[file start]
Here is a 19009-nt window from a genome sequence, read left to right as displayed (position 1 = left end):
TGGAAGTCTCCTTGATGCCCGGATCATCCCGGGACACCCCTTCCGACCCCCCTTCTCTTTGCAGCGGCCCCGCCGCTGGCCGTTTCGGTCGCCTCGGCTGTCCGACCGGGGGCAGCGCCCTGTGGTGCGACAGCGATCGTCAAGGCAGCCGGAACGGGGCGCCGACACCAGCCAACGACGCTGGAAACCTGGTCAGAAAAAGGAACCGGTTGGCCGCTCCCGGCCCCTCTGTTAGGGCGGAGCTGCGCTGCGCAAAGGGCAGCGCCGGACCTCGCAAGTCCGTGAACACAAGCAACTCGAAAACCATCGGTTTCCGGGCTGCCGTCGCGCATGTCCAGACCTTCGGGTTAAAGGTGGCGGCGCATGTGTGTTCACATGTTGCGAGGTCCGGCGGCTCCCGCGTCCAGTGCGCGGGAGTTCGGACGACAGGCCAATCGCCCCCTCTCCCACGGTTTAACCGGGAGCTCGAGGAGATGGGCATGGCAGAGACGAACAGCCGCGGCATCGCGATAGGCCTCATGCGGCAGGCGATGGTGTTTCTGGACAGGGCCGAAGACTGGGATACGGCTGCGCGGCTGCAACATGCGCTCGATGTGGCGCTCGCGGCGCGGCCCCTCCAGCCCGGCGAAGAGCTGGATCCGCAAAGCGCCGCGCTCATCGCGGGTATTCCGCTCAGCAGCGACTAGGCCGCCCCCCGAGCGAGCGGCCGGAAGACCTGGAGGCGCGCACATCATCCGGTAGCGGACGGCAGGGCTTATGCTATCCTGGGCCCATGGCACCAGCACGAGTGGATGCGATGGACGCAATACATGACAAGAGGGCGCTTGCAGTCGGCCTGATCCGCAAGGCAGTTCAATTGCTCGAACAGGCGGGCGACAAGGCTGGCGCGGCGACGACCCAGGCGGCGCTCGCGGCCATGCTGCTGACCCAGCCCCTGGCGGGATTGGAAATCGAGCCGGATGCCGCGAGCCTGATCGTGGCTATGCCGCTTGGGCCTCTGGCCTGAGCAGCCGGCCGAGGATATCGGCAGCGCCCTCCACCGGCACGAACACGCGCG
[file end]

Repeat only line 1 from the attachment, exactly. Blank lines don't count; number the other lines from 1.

Here is a 19009-nt window from a genome sequence, read left to right as displayed (position 1 = left end):